Florida has taken its battle to ban minors from drag shows to the Supreme Court.
The state’s Protection of Children Act will fine or revoke the licenses of venues that “knowingly” admit children to “adult live performances.”
The law defines “adult live performances” as “any show, exhibition, or other presentation in front of a live audience which, in whole or in part, depicts or simulates nudity, sexual conduct, sexual excitement, or specific sexual activities … lewd conduct, or the lewd exposure of prosthetic or imitation genitals or breasts.”
The law was blocked by a federal judge who issued a preliminary injunction against it in June, claiming that it violates the First Amendment, after a lawsuit was filed by an Orlando restaurant called Hamburger Mary’s.
The restaurant holds drag brunches and claims that the law is hurting their business.
Now, the state is asking that the injunction only apply to Hamburger Mary’s while the case continues.
According to a report from Tampa Free Press, Florida Department of Business and Professional Regulation Secretary Melanie Griffin has sent an emergency application to Justice Clarence Thomas requesting that the law be reinstated while the lawsuit in the state plays out.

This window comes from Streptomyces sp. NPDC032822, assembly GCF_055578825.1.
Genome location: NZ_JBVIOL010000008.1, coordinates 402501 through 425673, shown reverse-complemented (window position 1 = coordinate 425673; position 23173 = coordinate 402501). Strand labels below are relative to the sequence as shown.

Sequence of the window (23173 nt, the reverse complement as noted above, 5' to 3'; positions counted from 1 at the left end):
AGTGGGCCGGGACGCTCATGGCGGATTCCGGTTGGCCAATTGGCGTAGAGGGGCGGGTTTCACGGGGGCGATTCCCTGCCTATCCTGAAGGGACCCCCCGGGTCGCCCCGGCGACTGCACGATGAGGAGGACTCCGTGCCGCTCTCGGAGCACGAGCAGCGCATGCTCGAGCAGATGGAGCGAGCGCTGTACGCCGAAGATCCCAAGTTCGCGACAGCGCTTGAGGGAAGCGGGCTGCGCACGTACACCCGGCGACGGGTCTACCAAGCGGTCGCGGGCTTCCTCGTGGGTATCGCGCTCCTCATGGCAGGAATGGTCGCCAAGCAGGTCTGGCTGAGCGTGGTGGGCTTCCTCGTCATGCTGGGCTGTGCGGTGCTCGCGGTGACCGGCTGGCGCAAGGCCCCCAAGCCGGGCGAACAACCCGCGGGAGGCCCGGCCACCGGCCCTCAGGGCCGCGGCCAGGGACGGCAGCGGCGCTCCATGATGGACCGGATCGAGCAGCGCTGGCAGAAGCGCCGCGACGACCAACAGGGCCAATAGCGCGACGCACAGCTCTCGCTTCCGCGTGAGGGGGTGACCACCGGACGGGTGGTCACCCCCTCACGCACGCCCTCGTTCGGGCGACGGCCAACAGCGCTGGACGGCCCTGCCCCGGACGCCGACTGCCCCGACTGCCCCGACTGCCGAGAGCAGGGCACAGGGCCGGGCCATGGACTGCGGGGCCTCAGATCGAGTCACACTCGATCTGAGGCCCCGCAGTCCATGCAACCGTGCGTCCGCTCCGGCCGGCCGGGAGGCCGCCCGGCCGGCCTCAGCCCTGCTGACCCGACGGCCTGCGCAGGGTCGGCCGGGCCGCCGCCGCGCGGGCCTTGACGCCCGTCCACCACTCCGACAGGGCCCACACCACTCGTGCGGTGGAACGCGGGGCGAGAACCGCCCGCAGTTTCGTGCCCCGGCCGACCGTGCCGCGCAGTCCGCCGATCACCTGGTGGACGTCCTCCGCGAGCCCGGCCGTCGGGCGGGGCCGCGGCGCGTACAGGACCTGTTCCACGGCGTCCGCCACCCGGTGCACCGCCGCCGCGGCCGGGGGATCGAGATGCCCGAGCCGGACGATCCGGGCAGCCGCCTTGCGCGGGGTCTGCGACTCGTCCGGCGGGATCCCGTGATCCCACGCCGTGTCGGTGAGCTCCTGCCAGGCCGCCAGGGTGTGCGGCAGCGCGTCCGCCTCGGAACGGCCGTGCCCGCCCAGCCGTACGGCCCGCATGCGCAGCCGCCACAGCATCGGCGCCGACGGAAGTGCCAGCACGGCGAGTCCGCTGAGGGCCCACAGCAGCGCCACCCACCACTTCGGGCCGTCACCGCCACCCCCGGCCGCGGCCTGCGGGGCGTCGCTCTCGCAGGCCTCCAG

“Florida is now unable to enforce its statue at all, to the detriment of Florida’s children and the State’s sovereign prerogative to protect them from harm,” Moody argued.
“Hamburger Mary’s has not alleged, much less proven, that application of the Protection of Children Act to others in the State of Florida will cause actual or imminent injury to Hamburger Mary’s itself. It was a serious error for the district court nonetheless to enjoin the statute as it may apply to the rest of the world,” the state’s court filings say.
Justice Thomas could act on the request alone or refer it to the full court for consideration, according to a report from The Hill.